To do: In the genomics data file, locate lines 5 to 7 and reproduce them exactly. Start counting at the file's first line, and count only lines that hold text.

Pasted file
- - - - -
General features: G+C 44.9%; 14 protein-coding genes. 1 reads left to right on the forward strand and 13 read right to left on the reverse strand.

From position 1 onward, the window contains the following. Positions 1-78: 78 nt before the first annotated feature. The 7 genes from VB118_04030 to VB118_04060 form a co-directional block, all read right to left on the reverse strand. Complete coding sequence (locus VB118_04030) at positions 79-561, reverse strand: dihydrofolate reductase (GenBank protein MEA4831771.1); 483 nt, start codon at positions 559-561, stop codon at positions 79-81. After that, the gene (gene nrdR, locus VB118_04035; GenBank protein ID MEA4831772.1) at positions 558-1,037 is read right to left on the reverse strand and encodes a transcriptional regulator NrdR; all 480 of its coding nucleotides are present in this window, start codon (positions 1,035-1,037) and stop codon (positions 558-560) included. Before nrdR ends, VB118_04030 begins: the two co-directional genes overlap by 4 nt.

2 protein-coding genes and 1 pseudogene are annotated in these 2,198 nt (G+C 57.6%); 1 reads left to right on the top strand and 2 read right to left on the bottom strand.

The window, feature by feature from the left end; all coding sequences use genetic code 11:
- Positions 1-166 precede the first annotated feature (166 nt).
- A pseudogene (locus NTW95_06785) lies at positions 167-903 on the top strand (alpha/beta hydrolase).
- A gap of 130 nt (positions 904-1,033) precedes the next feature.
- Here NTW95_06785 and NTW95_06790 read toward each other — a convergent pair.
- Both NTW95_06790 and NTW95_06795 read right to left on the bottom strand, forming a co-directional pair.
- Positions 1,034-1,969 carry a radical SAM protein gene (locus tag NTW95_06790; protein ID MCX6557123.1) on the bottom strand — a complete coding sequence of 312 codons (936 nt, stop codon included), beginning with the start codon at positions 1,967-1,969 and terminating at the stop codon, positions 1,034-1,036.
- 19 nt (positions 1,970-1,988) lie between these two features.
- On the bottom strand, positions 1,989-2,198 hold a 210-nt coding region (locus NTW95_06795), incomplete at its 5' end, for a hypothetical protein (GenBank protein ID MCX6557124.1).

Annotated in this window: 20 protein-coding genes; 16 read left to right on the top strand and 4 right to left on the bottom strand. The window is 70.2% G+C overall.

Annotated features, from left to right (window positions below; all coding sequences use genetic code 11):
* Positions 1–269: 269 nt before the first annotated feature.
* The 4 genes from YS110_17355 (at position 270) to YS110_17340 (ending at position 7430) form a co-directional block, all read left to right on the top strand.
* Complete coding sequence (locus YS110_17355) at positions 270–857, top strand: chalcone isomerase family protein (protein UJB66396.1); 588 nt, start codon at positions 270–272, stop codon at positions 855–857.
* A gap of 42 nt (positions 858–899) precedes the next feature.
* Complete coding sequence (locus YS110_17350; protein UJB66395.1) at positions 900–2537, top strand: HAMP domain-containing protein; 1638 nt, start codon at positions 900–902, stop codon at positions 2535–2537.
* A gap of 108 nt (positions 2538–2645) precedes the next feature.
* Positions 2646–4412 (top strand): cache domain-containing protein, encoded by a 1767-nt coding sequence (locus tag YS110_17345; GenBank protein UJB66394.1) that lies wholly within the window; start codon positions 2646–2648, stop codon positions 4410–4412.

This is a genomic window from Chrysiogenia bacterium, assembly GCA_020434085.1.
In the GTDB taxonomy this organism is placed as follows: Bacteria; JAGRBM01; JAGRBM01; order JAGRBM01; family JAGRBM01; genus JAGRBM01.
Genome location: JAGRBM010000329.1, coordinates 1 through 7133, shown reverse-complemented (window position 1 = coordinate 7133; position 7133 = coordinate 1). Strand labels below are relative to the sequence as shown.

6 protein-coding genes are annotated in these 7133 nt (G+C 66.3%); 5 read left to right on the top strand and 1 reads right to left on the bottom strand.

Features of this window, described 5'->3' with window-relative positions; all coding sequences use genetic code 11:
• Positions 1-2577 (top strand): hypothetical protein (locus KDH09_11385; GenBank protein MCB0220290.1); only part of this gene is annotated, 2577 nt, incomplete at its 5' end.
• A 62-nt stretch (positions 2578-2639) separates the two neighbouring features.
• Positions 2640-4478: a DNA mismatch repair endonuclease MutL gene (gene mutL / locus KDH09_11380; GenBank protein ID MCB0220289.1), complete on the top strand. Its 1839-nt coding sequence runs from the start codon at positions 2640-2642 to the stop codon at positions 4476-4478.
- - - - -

- Positions 1-166 precede the first annotated feature (166 nt).
- A pseudogene (locus NTW95_06785) lies at positions 167-903 on the top strand (alpha/beta hydrolase).
- A gap of 130 nt (positions 904-1,033) precedes the next feature.